The rich presence of fossils in Rethymno is of fascinating interest and special importance.
The wider area of the prefecture is full of fossilized shells, petals, shells, sponges, corals, fish and sea urchins. These are billions of fossils located at an altitude of up to 600 meters above sea level. Moreover, it is no coincidence, that the cave of Geraniou (village 7.5 km from Rethymno), with abundant paleontological findings, has been described as the "Knossos of Paleontology in the Mediterranean".
More specifically, Rethymno is rich in invertebrate fossils, (clypeaster) such as echinoderms (achins), which lived during the New Animal era in Crete (period from 66 million years ago until today), in all the prefectures of the island. All these lived in the sea, because at that time, all those areas were sea. According to the curator of the Paleontological Museum of Rethymno2 and geologist, Mr. Vasilis Simitzis, "echinoderma are very characteristic for the period of Meocene (1st geological era of the Neogenic period, spreading from 23 million to 2,588 million years ago)".
Mr. Simitzis has described in a brilliant way the fossils of invertebrate animals, which were collected by ordinary people: "They are beautiful fossils, they have a structure with a daisy of five petals and so are all the sea urchins. Even what we eat today; they are symmetrical sea urchins and in this way the sea urchins that time, were similar but asymmetrical. They are like pyramids, they have a large base and up there, a body is formed and almost everything looks like stars. For that reason the old people said they found a starfish. The fossils may be damaged within the rock itself, but they have a strong shell because their skin was with thorns, and while we see them naked today, when they lived they had thorns. Both from the top and the bottom side, they have given the opportunity to collect them in their homes. We have met people who put them in flower beds, (someone had planted them) and another, centuries-old Cretan in Kavoussi, kept them. Due to the fact that it is easy to use them, some people used them to break nuts and others put them to prop shutters up, for example".
There are millions of invertebrates buried in the rocks of Crete. There is a notable story of a fossilized sample of sea mollusc, the species Strombus that lived in Crete several million years ago. The eighty-three-year-old Kapsalis Giorgos, shepherd in the profession,with restless spirit and love for paleontology from an early age, dealt with the art of wood carving and stone carving. As a loyal collector of hundreds fossils of various species in very good condition, carefully placed in the warehouse of his house, he decided to donate his collection to the Natural History Museum.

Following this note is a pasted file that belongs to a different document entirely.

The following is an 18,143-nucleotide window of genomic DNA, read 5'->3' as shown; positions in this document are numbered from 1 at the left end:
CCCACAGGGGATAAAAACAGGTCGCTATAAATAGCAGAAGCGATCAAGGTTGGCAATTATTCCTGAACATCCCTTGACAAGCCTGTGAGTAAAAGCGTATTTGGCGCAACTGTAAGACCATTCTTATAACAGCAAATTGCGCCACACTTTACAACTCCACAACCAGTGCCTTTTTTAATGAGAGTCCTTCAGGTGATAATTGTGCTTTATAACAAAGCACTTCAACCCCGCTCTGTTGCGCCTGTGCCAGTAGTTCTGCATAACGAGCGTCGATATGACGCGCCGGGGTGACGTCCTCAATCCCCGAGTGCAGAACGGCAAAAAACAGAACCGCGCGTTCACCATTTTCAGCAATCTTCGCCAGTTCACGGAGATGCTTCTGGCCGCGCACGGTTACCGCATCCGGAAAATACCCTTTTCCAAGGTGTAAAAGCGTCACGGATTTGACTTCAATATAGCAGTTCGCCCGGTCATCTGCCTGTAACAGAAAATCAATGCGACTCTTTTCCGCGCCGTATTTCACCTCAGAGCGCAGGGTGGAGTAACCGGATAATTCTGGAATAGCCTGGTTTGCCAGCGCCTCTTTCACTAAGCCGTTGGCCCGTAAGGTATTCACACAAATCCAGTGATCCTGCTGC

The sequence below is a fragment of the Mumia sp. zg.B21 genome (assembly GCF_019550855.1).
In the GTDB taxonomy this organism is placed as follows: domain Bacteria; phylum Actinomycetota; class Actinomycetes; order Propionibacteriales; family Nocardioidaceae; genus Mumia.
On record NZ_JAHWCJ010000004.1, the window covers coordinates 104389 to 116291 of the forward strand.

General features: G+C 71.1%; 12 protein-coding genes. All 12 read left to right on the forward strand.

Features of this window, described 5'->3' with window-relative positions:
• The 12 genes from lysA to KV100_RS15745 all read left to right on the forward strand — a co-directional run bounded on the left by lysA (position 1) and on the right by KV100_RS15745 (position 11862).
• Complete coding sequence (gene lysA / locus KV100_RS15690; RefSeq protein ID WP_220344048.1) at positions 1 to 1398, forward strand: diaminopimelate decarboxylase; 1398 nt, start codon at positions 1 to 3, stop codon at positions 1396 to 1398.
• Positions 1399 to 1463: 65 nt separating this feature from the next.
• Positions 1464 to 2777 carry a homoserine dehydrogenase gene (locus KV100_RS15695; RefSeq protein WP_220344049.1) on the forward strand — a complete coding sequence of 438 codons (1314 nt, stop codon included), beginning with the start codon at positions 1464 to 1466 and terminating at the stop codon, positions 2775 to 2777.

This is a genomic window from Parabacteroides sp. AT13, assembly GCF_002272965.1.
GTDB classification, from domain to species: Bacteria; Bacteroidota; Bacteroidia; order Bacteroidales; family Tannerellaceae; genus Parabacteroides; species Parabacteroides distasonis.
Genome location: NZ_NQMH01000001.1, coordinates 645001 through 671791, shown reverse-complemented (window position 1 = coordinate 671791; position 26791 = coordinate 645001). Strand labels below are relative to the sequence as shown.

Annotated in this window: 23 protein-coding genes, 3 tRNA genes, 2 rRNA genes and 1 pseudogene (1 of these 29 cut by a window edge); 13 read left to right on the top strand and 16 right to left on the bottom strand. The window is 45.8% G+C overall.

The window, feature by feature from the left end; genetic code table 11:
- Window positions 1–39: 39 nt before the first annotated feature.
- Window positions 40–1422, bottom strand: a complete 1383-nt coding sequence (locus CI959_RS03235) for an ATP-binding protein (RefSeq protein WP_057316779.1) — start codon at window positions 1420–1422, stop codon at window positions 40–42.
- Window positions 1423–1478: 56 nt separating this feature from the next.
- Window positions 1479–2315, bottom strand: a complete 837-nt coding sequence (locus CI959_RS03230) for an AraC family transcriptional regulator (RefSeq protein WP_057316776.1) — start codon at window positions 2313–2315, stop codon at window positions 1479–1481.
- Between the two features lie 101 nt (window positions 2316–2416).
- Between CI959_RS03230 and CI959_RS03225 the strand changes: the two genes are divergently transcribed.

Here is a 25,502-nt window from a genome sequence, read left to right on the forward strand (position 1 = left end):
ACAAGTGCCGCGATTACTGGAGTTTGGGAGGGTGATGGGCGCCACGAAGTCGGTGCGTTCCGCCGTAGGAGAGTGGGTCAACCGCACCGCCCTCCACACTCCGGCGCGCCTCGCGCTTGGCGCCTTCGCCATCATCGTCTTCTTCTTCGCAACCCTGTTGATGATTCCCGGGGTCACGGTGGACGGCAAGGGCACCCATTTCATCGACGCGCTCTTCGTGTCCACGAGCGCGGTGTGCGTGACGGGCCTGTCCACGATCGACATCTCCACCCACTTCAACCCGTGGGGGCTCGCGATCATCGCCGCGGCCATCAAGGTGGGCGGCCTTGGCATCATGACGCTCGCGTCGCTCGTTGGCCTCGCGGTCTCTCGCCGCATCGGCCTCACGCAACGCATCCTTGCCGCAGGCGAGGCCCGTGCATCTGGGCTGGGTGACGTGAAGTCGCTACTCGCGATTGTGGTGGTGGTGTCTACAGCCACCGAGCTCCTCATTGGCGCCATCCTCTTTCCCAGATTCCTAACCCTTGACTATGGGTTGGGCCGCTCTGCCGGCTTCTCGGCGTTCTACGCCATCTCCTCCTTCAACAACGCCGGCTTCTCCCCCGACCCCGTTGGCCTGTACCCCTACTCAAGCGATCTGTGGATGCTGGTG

It is also important to refer to the well-known fossil collector and amateur paleontologist, Mr Paschalis Zisiou, who lives permanently in Frechen, Germany and has many years of experience in the field of fossils. As a dedicated scholar, he has in his collection about 1000 fossil pieces. He has collaborated for decades with many paleontology scientists and special professors. Thanks to Mr. Zisiou, this wonderful archaeological treasure has become known and emerged. In 2016 there was a very interesting exhibition of Mr. Zisios' collection, including ammonites and sea urchins, which he gave to Mr. Vasilis Simitzis, at the Paleontological Museum of Rethymno . In 2018 there was a presentation of fossil findings clypeaster in the same place.
The exhibition of the Paleontological Museum also presents the fossils of mammalian animals. Polymorphic deer (bat deer, Candiacervus ropalophorus), endemic elephants (dwarf elephant, Elephas creticus) and dwarf hippo (Hippopotamus creutzburgi) are part of the museum collection. At the time when the above mammals date, elephants, hippos and many deer were going around in Rethymno, while the sea level was 120 meters lower. This is the time of Pleistocene (2,588,000 to 11,700 years ago), when Crete had the first visits of today's ancestors to the southern coast. The first habitation was made by people, who brought the animals and plants that had been domesticated, together with their ships.
It is certain that lovers of explorations in the time and past of a place, will deeply appreciate these amazing findings. Their coming to light, the meticulous study, as well as their exploitation and presentation in the museum environment, has offered a wealth of knowledge about life and culture in occasionally "difficult" times.